I was concerned that some of the fuel might be getting a little "old". When I topped off the tank recently I threw in jug of Yamaha Ring Free. I used to use that stuff until I switched over to the good XD50 oil.
We plan on having our mechanic look the boat over soon. Local nautical flea market next weekend and I want see if we can pick up some stuff. The last thing we had done was replace one of the oil pumps because of excessive smoke. But now, the cowlings have some black soot on them.
Sorry for jumping all over the place here.
posted 01-22-2012 08:32 AM ET (US)
Larry, 2001 model year outboards were OMC, not BRP. 2001 model year came out in 2000. 2002 was the first model year for BRP.
There is no choke on these motors. There is a fuel enrichment valve.
Regarding the starting of OMC carbureted V6 outboards, squeeze primer until firm, advance throttle in neutral about one-third, while turning key to start position, push key in. When motor fires up, stop pushing the key in and if it sounds like it is stalling push key in again for a second or two. If the motor is in good tune, that should get the motor started and running every time when stone cold.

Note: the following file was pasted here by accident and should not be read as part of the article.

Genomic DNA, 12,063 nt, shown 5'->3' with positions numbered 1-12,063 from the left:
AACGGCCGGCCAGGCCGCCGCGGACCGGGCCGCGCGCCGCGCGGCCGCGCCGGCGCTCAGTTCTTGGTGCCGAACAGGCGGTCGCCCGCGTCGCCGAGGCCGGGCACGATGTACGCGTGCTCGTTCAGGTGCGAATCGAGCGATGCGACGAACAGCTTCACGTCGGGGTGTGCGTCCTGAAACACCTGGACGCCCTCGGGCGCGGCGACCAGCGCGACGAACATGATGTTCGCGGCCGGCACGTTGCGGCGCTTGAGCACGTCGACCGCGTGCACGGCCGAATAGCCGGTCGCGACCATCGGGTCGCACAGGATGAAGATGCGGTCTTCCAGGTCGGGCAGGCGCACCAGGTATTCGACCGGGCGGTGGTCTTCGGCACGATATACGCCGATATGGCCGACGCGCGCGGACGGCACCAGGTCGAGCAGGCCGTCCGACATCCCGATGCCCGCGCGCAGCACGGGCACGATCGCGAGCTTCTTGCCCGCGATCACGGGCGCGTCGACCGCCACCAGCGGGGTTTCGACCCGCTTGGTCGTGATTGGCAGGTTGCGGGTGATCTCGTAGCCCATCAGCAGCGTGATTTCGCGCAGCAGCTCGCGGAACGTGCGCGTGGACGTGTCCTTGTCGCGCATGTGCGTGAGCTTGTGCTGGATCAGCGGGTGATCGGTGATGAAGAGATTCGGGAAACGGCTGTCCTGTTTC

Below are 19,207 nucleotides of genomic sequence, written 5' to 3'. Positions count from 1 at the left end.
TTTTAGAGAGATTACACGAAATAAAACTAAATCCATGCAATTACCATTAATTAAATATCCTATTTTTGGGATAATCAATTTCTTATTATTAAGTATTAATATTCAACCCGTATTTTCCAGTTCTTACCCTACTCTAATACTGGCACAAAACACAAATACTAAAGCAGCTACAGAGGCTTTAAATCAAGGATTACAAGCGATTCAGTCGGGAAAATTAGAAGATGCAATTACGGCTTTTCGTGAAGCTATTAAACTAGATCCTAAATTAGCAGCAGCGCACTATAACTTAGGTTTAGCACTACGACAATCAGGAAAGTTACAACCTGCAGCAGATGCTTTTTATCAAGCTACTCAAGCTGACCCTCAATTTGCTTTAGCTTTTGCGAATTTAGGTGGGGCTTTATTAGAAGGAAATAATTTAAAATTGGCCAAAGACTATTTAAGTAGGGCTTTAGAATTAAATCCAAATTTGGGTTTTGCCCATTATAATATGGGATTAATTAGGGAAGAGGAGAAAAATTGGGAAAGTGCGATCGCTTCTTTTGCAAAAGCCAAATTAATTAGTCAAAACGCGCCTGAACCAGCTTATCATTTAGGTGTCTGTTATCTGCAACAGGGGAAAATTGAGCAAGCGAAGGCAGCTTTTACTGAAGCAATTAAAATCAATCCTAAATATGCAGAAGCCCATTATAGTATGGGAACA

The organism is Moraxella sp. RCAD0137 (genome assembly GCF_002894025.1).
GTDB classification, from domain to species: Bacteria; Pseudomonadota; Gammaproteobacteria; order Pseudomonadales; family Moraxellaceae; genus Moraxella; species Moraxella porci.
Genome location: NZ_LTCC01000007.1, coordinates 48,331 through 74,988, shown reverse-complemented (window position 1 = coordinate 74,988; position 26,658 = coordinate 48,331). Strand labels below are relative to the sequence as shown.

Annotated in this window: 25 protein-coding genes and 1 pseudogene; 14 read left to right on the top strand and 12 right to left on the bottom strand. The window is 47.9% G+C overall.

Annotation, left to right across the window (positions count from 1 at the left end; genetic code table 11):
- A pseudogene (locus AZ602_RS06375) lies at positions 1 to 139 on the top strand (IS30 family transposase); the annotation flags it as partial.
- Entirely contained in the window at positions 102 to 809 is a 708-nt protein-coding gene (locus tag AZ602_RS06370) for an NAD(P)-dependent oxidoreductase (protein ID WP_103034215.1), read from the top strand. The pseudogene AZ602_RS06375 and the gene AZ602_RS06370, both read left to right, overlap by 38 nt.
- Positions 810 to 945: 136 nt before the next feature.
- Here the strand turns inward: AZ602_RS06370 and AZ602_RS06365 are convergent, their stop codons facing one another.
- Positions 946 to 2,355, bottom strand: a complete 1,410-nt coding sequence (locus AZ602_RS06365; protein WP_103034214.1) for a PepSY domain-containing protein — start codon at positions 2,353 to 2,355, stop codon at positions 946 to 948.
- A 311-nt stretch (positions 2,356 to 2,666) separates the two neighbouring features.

posted 01-22-2012 09:38 AM ET (US)
lhpdiver--There is no contradiction in the instructions. You have misread them.
The "electric primer pump" and the "choke" are two different devices. You seem to have become confused and think they are the same device.
There is an option for an electric primer pump. It is a very nice option, and I had that on my boat. You accomplish the fuel system priming by operating an sophisticated electric primer pump with pressure bypass. If you do not have the electric primer pump you accomplish the fuel system priming with the in-line primer bulb in the fuel hose.
The choke is a fuel enrichment mechanism that is also electrically operated from the ignition switch. When you push in the ignition switch it operates a solenoid that opens a valve that permits added fuel to flow into the air stream into the cylinder intake, enriching the fuel mixture for a cold start.
You need to read and follow the directions in the operating manual. Pay particular attention to the procedure, and to the position of the throttle handle. Many people invent their own starting procedure, but, in my experience, the procedure that the manufacturer recommends will give the best results.